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Breakouts #3 - Variety of offerings

Improv - Evey McKellar

In the breakout session, “Improv for Community,” we played 3 games from my experiences as an improviser. Through “7 Things,” we practiced the posture of supporting whatever emerged from the mouth of our peer in the circle, who was currently listing 7 things on some make-believe list, giving hilarious, simple, quick, ludicrous, wonderful answers. Then, in “Party Planning,” we explored how different it feels and how differently we build together when we say “yes, and” compared to “no,” or “yes, but.” In the “Expert Game,” we invited someone to be our resident expert on a silly, made-up topic, and practiced trusting in and honoring their momentary expertise. All three games invited our bodies and body into a collaborative posture of mutual support, intentional encouragement, and releasing judgment upon each other or our ideas.

How is this a form of prayer? The practice of prayer shapes us into people who love well: loving God, loving ourselves, and loving each other. Improv not only helps us be present, but it also helps shape us, in our bodies and our habits, in our mindsets and our perspectives, to honor and love each other and ourselves. In loving one another, as Jesus said in Matthew 25 and John 13:34, we love God well, the Creator of us, and in whose image we are made and in whose likeness we dwell.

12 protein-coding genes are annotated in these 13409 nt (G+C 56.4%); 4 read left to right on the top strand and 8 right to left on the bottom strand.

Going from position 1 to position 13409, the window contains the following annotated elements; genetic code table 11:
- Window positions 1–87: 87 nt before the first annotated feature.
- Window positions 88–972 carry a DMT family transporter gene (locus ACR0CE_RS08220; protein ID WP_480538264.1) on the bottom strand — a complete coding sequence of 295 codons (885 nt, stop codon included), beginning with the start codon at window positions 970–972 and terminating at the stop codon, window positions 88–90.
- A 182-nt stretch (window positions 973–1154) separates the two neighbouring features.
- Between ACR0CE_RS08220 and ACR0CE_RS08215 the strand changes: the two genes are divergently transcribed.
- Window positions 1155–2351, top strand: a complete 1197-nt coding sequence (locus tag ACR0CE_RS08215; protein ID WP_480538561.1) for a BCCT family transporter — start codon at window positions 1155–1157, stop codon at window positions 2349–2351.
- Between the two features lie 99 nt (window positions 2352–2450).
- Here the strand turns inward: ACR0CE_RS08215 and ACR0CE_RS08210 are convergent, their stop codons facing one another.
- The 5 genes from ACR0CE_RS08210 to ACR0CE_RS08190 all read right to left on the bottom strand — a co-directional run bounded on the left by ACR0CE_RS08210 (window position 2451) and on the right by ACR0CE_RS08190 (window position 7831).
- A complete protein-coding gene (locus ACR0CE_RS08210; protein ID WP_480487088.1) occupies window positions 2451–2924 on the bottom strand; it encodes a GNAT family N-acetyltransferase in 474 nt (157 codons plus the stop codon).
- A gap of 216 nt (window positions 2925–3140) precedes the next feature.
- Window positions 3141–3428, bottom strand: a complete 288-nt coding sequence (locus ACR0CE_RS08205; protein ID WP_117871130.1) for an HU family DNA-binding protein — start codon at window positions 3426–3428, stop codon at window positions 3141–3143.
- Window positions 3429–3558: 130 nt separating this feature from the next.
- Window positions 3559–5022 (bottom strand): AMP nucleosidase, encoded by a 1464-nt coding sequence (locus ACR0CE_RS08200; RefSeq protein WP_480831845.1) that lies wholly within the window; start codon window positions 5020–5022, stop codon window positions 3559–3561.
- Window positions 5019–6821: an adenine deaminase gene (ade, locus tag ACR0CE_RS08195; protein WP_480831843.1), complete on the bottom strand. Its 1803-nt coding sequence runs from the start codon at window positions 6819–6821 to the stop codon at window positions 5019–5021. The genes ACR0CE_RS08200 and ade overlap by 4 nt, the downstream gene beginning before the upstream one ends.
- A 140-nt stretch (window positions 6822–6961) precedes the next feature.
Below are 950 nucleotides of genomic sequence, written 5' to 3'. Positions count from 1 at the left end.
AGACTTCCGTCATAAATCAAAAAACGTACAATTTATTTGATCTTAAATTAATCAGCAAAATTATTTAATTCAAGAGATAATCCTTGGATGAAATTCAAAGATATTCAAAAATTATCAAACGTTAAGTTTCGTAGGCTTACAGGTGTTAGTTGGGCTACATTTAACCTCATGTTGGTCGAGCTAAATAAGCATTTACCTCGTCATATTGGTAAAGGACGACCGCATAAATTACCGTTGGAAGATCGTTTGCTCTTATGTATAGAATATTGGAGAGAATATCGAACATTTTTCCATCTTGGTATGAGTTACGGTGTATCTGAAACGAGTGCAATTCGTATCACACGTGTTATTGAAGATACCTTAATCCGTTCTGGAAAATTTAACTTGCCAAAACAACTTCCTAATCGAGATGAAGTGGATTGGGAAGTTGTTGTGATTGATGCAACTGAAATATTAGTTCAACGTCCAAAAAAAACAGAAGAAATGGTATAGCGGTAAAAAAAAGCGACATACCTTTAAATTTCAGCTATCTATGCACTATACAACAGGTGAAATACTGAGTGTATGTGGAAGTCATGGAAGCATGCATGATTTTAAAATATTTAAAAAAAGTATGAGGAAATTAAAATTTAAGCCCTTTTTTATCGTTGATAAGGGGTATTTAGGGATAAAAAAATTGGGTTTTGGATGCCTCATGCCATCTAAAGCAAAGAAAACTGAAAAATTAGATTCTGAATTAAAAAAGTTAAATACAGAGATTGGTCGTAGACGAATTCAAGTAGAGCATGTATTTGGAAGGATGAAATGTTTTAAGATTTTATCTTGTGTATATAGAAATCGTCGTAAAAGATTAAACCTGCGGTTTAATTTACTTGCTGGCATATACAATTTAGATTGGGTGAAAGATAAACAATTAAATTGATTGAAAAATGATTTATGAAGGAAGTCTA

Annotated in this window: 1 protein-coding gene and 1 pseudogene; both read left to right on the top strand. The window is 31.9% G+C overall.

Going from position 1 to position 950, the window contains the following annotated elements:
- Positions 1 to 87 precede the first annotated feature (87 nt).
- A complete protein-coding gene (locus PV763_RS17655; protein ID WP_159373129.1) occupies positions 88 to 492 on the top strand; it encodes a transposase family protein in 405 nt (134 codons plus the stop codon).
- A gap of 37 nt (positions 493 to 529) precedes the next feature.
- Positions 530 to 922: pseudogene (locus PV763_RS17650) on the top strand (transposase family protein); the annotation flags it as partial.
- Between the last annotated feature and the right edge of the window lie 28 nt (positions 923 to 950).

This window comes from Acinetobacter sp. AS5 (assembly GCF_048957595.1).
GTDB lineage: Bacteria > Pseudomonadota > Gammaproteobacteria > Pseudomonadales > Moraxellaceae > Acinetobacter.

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Community Voices:

Spiritual Practices:

“Artist-for-a-day and nudged toward remembering what God can do with even the scraps of who I am, I loved every minute of Betsy’s presentation and art project. We laughed and believed in ourselves. We created beauty with mod podge and ribbon. I have my “masterpiece” in my journal now and thank God for the circle of joy we experienced together.  Stretching and adding always to my How-To-Be-With-God-in-Spiritual-Practices list, I want to re-create an art supplies cupboard in my world. Why discard glue sticks, construction paper, pictures from magazines, colored pencils, and water color paint sets  just because the children are grown?” - Laurie Sandblom, National Gathering participant

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Theology and Writing:

Jim Hunter, NG participant 

“It is said that Saint Francis would spend entire nights praying continually, “Who am I? Who are you?”  It took me a few days to realize it but that is exactly the stance the break out sessions with Andrea Lingle at this year’s National Gathering led me to take.

It was in the creative memoir writing class that I experienced an unexpected insight as I “let the writing write.”  (Who am I? Who is the authentic me, the one I am called to be.)  

Later, when we explored dialogue and theology, surely we were seeking to see Christ in others and searching for God in our midst. (Who are you? Don’t let me give in to pretension or settle for easy answers. Only the real and true God incarnate will satisfy my longing.)

Now, a few days removed, I continue to ponder and am ever thankful for time with my lay theologian, writer friend. Andrea always inspires me to go deeper and continue the dogged, joyful pursuit, hoping to understand that which will never be fully understood.”

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